To recap, Rough Rider has given a wider frame, allowing for wider, stronger blades that open at a slight arc, and have provided ideal blades for the whittler. Just to bring back all this for the whittler would've have been great but they then went one step further and said "Let's lock the spear master!" Lock-back knives are nothing new; but the idea of locking a center line blade between to secondary blades is. More importantly most whittlers operate on two springs, with the better whittlers normally splitting the back springs with a wedge. By splitting the springs in this manner, the secondaries operate on separate springs, and then the two springs come together to give a more positive pressure on the main blade (the main blade operates on both springs.) The split back springs allow for a longer centrally mounted main blade to fall between the secondaries without undue blade rub. It also cause the back end of the knife to slightly wider than the front end.

In the case of Rough Rider's Lock-Back Canoe Whittler, the wedge is completely dispensed with. Instead, a lock back spring runs the length of the knife with the separate springs for the secondaries mounted on either side. By doing so, the possibility of blade rub is almost nil, and all blades operate on their own spring. By operating the spear master on one locking spring instead of two springs it is not longer a nail-breaker to open. And because it is a lock-back blade there is no longer concerns about it closing abruptly.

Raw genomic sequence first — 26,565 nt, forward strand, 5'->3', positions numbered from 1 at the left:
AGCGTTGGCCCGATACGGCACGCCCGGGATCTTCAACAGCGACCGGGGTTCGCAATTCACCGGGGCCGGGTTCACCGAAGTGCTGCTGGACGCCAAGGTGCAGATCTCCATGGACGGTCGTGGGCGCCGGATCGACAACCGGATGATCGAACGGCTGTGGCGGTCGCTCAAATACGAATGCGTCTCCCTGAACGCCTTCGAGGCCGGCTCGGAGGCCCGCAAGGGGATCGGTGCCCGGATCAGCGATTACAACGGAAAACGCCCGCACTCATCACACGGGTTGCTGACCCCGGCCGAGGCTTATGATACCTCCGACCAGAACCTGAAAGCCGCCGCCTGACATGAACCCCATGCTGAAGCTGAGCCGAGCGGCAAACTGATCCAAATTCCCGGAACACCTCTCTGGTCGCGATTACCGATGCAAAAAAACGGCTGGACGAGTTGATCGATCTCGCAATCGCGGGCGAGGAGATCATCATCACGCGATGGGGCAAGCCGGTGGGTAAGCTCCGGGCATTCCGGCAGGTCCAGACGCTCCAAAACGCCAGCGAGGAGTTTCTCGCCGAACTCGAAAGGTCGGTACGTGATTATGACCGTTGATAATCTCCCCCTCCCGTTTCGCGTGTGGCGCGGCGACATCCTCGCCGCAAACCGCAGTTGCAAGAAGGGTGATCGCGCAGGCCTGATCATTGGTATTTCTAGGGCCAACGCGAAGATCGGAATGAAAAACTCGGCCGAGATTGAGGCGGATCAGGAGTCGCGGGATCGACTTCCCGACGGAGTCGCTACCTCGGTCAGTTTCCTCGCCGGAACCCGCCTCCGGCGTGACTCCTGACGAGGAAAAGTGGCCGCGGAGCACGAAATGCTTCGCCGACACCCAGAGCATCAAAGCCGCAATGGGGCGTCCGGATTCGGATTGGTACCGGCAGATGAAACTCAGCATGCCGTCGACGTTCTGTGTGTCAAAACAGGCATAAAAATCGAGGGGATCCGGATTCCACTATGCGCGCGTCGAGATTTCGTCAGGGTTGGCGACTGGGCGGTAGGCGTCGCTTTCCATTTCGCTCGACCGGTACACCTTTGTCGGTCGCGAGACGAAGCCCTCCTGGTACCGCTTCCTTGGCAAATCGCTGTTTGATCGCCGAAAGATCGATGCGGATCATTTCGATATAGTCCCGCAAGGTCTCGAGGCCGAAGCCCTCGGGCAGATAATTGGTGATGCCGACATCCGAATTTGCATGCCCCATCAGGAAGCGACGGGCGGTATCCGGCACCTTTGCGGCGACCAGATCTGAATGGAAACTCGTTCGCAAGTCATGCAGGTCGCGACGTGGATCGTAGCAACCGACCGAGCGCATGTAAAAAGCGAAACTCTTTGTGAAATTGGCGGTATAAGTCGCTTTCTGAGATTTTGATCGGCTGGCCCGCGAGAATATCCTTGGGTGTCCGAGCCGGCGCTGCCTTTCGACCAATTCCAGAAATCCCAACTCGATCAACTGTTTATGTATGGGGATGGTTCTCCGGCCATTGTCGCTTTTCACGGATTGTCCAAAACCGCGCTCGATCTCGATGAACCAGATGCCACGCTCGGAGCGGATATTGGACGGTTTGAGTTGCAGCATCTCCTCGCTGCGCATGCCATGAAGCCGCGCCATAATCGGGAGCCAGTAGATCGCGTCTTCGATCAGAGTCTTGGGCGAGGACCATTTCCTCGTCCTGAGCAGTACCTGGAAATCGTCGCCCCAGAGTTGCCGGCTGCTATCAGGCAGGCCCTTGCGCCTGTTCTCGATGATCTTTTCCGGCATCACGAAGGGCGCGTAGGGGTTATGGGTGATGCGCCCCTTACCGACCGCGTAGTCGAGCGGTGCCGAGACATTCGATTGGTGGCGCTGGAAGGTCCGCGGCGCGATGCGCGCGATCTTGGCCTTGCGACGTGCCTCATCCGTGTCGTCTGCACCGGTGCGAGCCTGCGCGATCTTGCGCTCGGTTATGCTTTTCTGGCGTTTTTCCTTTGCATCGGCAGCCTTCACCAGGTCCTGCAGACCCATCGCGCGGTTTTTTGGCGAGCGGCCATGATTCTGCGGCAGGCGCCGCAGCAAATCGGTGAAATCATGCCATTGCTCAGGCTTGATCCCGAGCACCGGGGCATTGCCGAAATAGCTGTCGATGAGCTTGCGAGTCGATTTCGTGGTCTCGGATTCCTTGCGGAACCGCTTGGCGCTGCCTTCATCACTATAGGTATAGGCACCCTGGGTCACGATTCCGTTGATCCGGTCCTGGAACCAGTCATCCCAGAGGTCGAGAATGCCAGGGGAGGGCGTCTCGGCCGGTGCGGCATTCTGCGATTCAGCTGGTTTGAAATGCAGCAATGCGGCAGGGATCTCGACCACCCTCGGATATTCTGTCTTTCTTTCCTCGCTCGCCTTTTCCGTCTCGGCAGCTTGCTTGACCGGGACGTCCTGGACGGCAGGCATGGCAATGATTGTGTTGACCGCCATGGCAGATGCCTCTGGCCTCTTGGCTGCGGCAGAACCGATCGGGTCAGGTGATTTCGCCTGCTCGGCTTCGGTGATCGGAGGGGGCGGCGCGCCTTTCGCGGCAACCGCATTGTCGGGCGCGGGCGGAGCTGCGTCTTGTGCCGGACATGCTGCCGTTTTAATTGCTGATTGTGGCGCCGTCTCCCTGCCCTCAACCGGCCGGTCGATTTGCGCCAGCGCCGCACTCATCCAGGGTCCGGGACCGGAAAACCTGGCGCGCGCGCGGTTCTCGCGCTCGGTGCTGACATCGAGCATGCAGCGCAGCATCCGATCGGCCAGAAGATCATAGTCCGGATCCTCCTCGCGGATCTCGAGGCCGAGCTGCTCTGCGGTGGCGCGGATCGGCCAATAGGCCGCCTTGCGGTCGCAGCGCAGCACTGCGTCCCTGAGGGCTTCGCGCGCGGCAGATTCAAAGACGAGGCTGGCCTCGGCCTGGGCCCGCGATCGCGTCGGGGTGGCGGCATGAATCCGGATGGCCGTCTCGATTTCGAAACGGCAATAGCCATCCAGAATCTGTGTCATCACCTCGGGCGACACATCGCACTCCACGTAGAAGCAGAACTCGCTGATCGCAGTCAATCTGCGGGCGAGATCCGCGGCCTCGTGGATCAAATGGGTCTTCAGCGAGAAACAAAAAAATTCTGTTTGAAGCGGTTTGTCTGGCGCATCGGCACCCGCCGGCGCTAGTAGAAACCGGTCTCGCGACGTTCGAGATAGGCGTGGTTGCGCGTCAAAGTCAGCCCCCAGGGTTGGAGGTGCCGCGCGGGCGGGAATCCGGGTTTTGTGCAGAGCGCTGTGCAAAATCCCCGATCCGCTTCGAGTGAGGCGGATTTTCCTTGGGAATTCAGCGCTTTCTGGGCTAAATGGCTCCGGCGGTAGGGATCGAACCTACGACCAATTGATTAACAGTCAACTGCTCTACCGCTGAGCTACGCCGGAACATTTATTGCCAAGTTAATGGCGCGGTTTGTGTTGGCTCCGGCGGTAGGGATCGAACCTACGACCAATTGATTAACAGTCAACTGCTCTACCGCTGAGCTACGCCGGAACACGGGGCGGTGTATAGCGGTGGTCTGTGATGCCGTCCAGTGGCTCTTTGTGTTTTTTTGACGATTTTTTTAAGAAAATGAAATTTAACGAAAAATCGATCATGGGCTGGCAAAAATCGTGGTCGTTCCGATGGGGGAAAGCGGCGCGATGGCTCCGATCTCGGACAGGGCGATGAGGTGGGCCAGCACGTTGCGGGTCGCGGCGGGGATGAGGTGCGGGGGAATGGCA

The standard canoe measures 3 5/8 inches which makes it a pocket full. Most canoes (even expensive canoes) will have certain amount of blade rub. The only way to reduce blade rub is to shorten the blades or add spacers between the blades. Adding spacers increases weight and size and shortening blades reduces usability. In the end, most canoe enthusiasts come to accept a certain amount of blade rub. In the case of this knife, Rough Rider has reduced the length by a full 1/2 inch. However, because each blade is operating on its own spring, there wasn't a need to reduce the overall lengths to prevent blade rub.

The Fit & Finish

The fit & finish is typical of Rough Rider. The springs are tight; nice single ring nickel-silver bolsters; brass pins and liners throughout. The pins are flush with the handles; as is the shields. Scale wise, the best fit and finish is probably on the RR 1079, the yellow composition. This should be the case, considering it is thermoplastic material than ban be machine molded. All the other scales are bone and require more hand tooling. Still even on the bone handles, the pins and shield are flush. The scales all match up to the bolsters and liners with no gaps. There are no cracks near the pins or anywhere else for that matter.

There is one minor flaw when it comes to the springs. The lock-back springs protrudes, ever so slightly when the blade is closed. I did not notice it right away but it became evident when I ran my finger over the springs. The end away from the blade breaks the plain by perhaps 1/64 to 1/32 of an inch. It isn't enough to make the knife uncomfortable to hold, nor is it enough to snag clothing, but it is there. If this is enough for you to skip this pattern, then all I can say is "it's your loss"